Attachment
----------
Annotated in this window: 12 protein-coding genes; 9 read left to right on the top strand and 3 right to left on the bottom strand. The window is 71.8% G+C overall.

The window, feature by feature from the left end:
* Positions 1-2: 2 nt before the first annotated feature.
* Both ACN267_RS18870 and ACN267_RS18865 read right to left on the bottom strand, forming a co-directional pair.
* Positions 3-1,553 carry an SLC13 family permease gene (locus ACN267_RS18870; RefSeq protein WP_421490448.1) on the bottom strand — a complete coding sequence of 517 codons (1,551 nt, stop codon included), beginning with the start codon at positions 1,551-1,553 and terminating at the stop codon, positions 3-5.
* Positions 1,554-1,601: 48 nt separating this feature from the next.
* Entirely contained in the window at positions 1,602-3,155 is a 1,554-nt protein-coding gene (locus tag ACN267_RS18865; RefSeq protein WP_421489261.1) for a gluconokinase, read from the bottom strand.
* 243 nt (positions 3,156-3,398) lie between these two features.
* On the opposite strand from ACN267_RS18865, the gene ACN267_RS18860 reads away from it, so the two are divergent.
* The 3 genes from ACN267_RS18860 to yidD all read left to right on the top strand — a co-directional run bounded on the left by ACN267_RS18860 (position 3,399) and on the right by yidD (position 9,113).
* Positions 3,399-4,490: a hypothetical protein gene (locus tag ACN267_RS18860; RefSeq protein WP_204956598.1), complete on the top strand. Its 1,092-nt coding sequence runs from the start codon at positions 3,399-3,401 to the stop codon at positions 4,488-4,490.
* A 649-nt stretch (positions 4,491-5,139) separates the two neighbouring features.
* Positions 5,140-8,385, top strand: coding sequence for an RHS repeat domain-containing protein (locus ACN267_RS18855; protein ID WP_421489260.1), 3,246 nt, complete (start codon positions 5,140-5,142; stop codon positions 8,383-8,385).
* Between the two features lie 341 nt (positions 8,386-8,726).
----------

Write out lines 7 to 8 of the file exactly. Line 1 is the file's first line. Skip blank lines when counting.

* Entirely contained in the window at positions 1,602-3,155 is a 1,554-nt protein-coding gene (locus tag ACN267_RS18865; RefSeq protein WP_421489261.1) for a gluconokinase, read from the bottom strand.
* 243 nt (positions 3,156-3,398) lie between these two features.